a blogblogest 2013

Field Notes

Posts by Andrew Fuqua

Technical Practices or Value to Customers:
What to Focus on First

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Suppose your organization doesn’t truly know what would be valuable to your customers and you don’t have good technical practices, delivery capability or Agile project management. What would you improve first? Would a focus on customer value lead to improved technical practices? Would a reliable delivery process enable the organization to explore and meet customer […]

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The Real First Step in The Theory of Constraints

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Before I make the case that there’s a secret, first step in the Theory of Constraints (ToC)—that a lot of people seem to dismiss—I’d first like to run through a little thought experiment. Tell me, what’s wrong in the following situation? What would your prescription be? I once worked on a Point-of-Sale product with quarterly […]

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The Theory of Constraints in Agile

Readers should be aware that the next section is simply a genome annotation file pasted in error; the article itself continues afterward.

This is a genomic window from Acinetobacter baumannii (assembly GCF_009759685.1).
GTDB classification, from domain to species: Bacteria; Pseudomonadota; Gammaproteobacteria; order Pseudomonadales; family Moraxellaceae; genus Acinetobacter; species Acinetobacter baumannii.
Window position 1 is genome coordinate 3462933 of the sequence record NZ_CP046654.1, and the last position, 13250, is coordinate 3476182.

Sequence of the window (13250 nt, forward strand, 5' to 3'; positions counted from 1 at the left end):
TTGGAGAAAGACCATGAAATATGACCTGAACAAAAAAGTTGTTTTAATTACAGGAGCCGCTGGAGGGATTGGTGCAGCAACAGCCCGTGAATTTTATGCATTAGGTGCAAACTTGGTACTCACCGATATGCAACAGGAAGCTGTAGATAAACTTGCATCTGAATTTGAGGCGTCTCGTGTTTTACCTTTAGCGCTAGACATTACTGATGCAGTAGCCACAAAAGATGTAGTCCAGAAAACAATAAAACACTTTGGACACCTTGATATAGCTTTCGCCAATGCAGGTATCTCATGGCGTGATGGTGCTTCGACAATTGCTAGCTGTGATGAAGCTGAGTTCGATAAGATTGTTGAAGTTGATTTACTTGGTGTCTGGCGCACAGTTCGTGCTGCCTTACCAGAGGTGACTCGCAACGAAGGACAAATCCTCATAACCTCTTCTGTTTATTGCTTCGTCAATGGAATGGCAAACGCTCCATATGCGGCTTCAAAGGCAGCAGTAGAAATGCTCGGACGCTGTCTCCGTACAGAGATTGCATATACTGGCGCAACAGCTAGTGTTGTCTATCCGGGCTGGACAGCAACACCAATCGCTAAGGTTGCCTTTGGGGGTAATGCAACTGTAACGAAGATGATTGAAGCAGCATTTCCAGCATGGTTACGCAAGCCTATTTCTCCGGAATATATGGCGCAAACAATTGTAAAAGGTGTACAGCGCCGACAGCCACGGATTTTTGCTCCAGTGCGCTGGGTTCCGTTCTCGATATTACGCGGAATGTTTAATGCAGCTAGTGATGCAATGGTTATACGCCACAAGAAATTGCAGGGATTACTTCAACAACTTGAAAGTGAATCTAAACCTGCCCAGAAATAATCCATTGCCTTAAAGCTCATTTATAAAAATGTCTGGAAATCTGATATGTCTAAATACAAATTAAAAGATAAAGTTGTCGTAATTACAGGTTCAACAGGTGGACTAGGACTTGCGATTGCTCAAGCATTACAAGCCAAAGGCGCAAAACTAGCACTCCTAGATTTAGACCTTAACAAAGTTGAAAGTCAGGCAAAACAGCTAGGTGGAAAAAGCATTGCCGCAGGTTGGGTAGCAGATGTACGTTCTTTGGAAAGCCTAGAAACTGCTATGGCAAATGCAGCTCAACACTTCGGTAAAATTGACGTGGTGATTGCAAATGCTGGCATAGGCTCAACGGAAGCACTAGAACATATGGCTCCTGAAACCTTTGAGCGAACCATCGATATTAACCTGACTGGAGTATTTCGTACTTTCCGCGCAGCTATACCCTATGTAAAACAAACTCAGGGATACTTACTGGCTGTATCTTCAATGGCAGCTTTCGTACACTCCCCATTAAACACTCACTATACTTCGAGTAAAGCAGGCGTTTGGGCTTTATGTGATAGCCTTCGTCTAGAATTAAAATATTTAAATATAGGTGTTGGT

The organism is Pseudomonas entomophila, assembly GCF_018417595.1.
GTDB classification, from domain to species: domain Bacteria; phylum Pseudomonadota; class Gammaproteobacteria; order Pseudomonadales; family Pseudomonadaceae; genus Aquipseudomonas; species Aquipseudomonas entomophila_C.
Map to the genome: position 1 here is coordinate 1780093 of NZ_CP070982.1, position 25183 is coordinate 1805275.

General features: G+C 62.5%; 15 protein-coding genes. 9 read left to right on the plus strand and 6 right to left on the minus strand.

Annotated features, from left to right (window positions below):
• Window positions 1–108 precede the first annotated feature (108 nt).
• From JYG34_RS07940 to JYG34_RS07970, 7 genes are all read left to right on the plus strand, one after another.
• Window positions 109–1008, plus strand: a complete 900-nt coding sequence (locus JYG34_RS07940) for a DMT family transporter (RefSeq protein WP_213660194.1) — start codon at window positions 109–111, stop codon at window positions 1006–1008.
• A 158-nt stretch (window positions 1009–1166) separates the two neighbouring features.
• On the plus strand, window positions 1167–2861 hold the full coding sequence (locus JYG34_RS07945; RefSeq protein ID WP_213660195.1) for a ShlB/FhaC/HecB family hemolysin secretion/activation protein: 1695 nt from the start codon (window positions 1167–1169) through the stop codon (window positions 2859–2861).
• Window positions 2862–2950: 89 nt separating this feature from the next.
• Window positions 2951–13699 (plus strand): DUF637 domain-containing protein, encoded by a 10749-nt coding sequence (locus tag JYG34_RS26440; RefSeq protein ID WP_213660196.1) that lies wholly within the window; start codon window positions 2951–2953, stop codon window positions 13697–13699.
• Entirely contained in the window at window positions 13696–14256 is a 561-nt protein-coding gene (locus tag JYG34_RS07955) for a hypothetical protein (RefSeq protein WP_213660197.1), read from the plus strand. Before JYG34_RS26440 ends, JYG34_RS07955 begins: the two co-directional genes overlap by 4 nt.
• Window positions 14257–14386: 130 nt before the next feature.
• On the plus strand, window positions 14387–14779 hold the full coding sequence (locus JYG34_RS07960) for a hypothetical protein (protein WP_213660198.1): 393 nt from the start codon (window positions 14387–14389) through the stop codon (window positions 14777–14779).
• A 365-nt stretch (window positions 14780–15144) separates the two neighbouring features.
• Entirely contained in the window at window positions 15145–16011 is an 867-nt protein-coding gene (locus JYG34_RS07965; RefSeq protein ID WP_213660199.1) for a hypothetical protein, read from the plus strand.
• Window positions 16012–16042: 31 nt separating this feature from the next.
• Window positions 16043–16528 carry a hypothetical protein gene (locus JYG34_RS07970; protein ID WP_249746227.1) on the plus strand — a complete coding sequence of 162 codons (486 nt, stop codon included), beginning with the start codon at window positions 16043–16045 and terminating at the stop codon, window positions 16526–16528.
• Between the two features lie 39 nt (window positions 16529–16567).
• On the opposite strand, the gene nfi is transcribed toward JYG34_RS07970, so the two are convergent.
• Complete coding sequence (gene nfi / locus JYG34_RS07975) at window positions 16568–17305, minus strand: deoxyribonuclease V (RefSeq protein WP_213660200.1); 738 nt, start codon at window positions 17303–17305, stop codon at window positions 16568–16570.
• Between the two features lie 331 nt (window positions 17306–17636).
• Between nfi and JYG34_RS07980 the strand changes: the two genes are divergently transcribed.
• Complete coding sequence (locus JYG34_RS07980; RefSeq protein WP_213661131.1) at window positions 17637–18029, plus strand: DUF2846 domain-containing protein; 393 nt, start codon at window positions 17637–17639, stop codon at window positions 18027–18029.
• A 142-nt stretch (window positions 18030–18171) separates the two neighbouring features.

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According to the Theory of Constraints (Eliyahu M. Goldratt), organizations are prevented from achieving their goals because of one or more constraints. The constraint in Agile, or any kind of software product development, might be some team or individual in the value stream that produces working-tested-remediated features (i.e. the production of value). Or, the constraint […]

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Slack and the Agile Manager’s Role: Be the Slack

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Slack time in the office.

In his book “Slack: Getting Past Burnout, Busywork, and the Myth of Total Efficiency”, Tom DeMarco makes the point that you can’t be creative when you are overworked or overburdened. Stress kills innovation as does busyness. Little slack leads to little time to look around leads to little improvement. To be creative, your mind needs to feel free and […]

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What’s a spike, who should enter it, and how to word it?

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What’s a Spike? Who should create it? And what should it look like in VersionOne? (Or in Agile Central, Pivotal Tracker, HP AGM, Jira, or your ALM tool.) Excellent questions! I thought I’d share my thoughts on the topic: What’s a Spike? Sometimes a story is too large or overly complex. Perhaps the implementation or a 3rd party […]

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